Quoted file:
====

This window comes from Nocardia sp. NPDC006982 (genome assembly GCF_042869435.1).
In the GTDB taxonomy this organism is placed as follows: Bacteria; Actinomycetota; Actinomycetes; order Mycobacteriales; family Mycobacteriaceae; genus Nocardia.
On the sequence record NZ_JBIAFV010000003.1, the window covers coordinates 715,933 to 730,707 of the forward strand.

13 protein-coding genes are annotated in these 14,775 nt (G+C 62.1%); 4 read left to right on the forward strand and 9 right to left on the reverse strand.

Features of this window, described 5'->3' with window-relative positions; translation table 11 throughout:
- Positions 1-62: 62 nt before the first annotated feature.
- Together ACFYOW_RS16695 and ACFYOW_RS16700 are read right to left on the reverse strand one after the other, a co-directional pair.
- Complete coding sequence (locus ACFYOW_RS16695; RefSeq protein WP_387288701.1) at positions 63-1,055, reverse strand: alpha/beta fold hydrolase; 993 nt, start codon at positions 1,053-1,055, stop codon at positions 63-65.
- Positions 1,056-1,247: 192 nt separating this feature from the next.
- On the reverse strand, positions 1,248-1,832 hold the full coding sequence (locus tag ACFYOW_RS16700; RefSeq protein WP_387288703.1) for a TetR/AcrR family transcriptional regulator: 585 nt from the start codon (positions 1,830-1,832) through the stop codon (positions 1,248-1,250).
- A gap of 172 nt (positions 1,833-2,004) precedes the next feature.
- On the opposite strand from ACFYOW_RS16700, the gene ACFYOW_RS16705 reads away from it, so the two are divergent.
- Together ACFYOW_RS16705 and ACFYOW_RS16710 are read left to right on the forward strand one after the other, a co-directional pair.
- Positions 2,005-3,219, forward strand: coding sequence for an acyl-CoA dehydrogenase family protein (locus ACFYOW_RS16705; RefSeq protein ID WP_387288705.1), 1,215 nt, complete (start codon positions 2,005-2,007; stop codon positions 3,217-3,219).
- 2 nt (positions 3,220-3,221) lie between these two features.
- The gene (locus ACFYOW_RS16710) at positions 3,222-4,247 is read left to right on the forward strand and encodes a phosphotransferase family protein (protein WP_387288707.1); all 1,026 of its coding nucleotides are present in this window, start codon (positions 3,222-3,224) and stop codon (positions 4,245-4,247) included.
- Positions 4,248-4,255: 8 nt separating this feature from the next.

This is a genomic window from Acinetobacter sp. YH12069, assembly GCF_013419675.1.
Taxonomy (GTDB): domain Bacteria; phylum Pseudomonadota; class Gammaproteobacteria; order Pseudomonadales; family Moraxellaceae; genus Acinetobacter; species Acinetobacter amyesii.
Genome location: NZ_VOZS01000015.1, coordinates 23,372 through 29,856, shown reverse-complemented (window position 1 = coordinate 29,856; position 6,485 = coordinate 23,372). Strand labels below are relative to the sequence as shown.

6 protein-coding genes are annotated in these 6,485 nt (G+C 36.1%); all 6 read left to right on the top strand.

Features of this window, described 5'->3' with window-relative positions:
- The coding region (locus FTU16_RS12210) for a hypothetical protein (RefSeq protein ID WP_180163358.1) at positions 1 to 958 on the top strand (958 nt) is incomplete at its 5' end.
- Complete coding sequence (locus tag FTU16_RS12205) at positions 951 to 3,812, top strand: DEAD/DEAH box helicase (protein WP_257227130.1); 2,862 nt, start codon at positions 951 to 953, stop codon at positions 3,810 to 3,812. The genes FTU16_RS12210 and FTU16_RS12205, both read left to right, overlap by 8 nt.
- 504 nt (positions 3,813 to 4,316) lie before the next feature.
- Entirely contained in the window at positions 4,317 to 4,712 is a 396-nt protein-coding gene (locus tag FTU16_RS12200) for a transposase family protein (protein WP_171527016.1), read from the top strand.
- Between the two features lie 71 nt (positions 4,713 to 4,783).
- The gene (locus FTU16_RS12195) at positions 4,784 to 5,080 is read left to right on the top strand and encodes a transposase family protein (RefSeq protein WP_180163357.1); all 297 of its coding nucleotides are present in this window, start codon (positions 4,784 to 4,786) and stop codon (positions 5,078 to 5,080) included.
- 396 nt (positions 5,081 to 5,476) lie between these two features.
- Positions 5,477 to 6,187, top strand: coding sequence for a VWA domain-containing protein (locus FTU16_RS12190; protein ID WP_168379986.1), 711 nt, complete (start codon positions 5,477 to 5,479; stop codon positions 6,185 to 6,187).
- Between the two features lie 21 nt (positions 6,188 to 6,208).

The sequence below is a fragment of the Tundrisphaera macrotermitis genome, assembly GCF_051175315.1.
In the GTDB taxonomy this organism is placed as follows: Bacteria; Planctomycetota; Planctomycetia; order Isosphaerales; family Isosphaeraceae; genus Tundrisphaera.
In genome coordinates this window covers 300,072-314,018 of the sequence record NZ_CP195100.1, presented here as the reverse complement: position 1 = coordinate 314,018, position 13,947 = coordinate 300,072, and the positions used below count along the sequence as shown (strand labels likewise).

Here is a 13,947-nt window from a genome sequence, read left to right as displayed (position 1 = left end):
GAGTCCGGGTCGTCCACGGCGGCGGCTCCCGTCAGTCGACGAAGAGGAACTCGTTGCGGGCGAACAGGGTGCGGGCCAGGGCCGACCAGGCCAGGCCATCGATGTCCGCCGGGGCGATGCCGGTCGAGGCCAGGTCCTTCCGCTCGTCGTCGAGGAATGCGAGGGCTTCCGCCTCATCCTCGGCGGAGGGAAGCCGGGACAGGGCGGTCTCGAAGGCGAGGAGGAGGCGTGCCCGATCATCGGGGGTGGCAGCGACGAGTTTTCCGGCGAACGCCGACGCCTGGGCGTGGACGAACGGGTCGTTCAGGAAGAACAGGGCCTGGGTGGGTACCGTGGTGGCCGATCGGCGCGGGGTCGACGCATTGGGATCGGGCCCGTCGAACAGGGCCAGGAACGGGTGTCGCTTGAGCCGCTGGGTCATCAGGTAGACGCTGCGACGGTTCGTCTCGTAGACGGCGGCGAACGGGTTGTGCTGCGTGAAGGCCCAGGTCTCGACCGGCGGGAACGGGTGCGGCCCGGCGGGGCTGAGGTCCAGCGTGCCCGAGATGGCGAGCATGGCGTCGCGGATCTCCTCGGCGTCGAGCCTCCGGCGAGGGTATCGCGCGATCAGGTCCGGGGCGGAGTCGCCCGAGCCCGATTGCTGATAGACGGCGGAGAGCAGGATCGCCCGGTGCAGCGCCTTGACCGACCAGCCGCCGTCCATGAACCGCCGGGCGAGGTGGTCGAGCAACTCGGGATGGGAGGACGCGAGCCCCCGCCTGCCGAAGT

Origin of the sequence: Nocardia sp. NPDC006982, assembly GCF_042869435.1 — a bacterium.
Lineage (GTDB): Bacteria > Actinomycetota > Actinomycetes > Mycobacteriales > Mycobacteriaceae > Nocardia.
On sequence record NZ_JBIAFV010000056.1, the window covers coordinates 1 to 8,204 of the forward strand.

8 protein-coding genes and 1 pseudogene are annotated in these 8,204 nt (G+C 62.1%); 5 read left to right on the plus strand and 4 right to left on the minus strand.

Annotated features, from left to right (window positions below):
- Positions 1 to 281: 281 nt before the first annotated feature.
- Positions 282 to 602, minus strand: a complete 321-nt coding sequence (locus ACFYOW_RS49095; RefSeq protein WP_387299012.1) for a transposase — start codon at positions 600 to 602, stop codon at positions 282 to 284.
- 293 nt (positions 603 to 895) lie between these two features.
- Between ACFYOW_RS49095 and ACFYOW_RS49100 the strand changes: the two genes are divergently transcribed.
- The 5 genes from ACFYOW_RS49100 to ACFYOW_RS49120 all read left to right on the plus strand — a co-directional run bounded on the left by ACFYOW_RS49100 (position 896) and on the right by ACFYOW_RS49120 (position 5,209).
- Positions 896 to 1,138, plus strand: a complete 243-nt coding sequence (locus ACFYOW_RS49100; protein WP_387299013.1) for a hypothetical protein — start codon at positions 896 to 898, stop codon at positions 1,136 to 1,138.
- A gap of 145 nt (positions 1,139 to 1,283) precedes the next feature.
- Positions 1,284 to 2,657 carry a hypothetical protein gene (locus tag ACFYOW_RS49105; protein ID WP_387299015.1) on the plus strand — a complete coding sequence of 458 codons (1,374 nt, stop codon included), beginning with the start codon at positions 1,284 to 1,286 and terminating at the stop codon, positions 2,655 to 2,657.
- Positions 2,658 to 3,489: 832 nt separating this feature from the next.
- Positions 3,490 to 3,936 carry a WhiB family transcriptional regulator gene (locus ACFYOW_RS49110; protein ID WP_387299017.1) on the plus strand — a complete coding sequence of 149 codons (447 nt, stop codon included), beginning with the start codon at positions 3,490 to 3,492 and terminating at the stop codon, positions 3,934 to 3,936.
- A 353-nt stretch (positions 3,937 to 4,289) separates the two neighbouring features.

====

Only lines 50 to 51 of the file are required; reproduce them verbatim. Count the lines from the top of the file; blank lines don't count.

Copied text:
- Positions 2,658 to 3,489: 832 nt separating this feature from the next.
- Positions 3,490 to 3,936 carry a WhiB family transcriptional regulator gene (locus ACFYOW_RS49110; protein ID WP_387299017.1) on the plus strand — a complete coding sequence of 149 codons (447 nt, stop codon included), beginning with the start codon at positions 3,490 to 3,492 and terminating at the stop codon, positions 3,934 to 3,936.